“La Recoleta Cemetery (Spanish: Cementerio de la Recoleta) is a cemetery located in the Recoleta neighborhood of Buenos Aires, Argentina. It contains the graves of notable people, including Eva Perón, presidents of Argentina. Nobel Prize winners, the founder of the Argentine Navy, and a granddaughter of Napoleon. In 2011, the BBC hailed it as one of the world’s best cemeteries, and in 2013, CNN listed it among the 10 most beautiful cemeteries in the world.”– Wikipedia
“Set in 5.5 hectares (14 acres), the site contains 4691 vaults, all above ground, of which 94 have been declared National Historical Monuments by the Argentine government and are protected by the state. The entrance to the cemetery is through neo-classical gates with tall Doric columns. The cemetery contains many elaborate marble mausoleums, decorated with statues, in a wide variety of architectural styles such as Art Deco, Art Nouveau, Baroque, and Neo-Gothic, and most materials used between 1880 and 1930 in the construction of tombs were imported from Paris and Milan. The entire cemetery is laid out in sections like city blocks, with wide tree-lined main walkways branching into sidewalks filled with mausoleums. While many of the mausoleums are in fine shape and well-maintained, others have fallen into disrepair. Several can be found with broken glass and littered with rubbish.” — Wikipedia
Eva Perón is buried in her family’s (the Duartes) mausoleum, in Recoleta Cemetery in Buenos Aires. “Eva Perón was born on May 7, 1919, in Los Toldos, Argentina. After moving to Buenos Aires in the 1930s, she had some success as an actress. In 1945, she married Juan Perón, who became president of Argentina the following year. Eva Perón used her position as first lady to fight for women’s suffrage and improving the lives of the poor, and became a legendary figure in Argentine politics. She died in 1952.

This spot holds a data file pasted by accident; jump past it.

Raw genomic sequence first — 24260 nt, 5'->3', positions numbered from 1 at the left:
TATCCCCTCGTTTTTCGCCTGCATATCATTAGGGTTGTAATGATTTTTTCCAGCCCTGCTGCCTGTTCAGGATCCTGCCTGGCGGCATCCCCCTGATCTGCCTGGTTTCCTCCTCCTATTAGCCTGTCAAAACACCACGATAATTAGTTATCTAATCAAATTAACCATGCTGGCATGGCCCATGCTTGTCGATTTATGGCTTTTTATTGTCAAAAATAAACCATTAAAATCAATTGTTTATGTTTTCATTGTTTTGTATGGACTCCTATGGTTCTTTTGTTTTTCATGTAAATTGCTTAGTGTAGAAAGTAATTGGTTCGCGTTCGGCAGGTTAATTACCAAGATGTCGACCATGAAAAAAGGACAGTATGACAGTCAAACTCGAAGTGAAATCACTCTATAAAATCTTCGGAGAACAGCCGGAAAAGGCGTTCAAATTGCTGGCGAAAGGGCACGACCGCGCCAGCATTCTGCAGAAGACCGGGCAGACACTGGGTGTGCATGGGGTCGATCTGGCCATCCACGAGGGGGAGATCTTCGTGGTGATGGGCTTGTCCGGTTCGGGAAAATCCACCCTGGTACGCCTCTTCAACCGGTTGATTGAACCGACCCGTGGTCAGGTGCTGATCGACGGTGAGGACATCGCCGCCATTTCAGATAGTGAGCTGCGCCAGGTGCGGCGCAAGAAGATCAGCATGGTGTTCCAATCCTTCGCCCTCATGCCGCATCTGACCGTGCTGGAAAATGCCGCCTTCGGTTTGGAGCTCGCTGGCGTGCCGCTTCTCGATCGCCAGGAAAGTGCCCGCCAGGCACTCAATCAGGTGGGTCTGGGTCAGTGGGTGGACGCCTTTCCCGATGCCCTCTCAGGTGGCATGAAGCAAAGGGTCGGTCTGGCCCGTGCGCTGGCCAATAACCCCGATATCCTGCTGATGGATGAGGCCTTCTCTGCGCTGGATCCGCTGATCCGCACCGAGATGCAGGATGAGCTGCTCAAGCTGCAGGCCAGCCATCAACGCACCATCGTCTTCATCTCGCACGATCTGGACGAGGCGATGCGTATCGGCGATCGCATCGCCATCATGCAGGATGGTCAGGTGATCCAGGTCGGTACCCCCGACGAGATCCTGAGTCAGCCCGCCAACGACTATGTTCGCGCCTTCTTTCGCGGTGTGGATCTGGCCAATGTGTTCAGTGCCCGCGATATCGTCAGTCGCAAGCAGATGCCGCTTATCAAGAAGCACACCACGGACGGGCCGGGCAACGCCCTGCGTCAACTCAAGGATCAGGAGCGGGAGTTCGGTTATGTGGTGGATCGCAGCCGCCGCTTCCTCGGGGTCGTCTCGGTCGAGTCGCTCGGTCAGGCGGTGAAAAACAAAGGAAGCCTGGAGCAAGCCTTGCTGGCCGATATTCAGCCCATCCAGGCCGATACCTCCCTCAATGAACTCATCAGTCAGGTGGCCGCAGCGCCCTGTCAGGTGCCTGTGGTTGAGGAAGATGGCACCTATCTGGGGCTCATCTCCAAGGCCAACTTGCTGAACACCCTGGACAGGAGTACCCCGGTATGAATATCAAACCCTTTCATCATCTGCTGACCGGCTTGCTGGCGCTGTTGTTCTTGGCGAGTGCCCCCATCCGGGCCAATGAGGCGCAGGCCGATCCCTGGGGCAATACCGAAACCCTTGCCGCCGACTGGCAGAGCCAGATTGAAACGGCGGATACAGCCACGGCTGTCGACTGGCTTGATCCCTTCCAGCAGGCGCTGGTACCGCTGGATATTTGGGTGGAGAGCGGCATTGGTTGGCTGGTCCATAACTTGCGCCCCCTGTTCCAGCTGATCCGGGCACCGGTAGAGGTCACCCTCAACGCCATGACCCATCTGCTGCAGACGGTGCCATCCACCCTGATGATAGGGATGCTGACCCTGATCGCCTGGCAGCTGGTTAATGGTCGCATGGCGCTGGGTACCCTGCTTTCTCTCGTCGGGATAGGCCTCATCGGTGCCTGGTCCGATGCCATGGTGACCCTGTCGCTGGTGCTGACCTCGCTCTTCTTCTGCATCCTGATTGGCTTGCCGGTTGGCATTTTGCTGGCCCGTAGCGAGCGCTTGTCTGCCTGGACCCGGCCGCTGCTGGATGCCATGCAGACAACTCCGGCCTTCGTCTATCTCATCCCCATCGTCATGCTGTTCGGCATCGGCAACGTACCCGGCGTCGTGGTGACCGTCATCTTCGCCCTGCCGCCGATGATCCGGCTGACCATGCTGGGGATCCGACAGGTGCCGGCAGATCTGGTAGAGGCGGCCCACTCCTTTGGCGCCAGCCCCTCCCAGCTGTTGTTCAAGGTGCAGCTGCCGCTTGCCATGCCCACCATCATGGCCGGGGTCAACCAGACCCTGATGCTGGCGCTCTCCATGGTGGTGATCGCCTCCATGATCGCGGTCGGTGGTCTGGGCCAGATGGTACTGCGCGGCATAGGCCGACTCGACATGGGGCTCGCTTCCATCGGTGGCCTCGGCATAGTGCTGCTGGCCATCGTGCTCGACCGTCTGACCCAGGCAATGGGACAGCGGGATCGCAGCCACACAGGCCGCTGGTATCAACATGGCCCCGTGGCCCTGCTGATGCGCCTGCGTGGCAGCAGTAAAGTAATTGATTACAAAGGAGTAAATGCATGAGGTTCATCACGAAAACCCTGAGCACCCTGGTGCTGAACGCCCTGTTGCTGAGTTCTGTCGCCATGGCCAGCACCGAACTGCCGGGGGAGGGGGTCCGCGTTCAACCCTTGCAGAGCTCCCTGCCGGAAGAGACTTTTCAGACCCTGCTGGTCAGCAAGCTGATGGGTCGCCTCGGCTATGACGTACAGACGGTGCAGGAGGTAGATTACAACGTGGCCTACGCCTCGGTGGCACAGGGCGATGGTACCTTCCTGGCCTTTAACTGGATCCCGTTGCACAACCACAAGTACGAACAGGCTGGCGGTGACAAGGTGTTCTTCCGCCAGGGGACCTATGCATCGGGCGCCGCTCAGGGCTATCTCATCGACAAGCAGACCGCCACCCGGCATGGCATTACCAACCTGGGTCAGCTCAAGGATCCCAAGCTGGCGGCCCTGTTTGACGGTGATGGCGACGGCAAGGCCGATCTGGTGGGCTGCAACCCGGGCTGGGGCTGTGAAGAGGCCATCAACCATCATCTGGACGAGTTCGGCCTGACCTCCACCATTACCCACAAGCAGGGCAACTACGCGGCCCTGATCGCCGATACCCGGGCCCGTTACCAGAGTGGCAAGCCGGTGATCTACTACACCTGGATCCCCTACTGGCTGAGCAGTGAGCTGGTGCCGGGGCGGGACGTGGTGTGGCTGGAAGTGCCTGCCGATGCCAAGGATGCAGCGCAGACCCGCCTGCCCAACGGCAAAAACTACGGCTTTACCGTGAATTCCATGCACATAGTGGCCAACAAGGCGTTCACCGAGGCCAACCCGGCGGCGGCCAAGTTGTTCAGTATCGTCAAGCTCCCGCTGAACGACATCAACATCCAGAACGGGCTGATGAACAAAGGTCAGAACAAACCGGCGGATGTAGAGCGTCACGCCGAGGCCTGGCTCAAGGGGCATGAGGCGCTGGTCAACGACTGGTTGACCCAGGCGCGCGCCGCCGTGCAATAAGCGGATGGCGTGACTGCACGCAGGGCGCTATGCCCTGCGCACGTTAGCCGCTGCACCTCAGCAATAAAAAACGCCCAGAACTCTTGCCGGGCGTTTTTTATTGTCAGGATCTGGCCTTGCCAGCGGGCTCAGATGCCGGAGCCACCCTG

“Perón’s life changed dramatically when she married Juan Perón, a colonel and government official, in 1945. He became president of Argentina the following year, and his wife proved to be a powerful political influence. Eva Perón used her position as first lady to fight for causes she believed in, including women’s suffrage and improving the lives of the poor. She also unofficially ran the ministries of health and labor in her husband’s government. Perón became a legendary figure in Argentine politics. A skilled speaker, she was adored by the poor citizens she worked hard to help, but she was not without critics and detractors. Asked to run as vice president with her husband in 1951, she faced opposition by the army. Perón ultimately turned down the post—possibly due to the health issues she was battling around this same time, stemming from cervical cancer. Perón made her last public appearance in June 1952, at her husband’s second inauguration. The following month, she succumbed to her illness: Perón died of cervical cancer in Buenos Aires on July 26, 1952. She was given a funeral fit for a head of state, showing how much public support she had from the Argentine people at the time. Since her death, Perón’s life continues to fascinate people around the world. The story of a poor girl who became a prominent political power has been the subject of countless books, films and plays. Tim Rice and Andrew Lloyd Webber wrote the hit musical Evita (1979), which was based on Perón’s life. Madonna later played Perón in the 1996 film version, with Antonio Banderas portraying Che Guevara.” — http://www.biography.com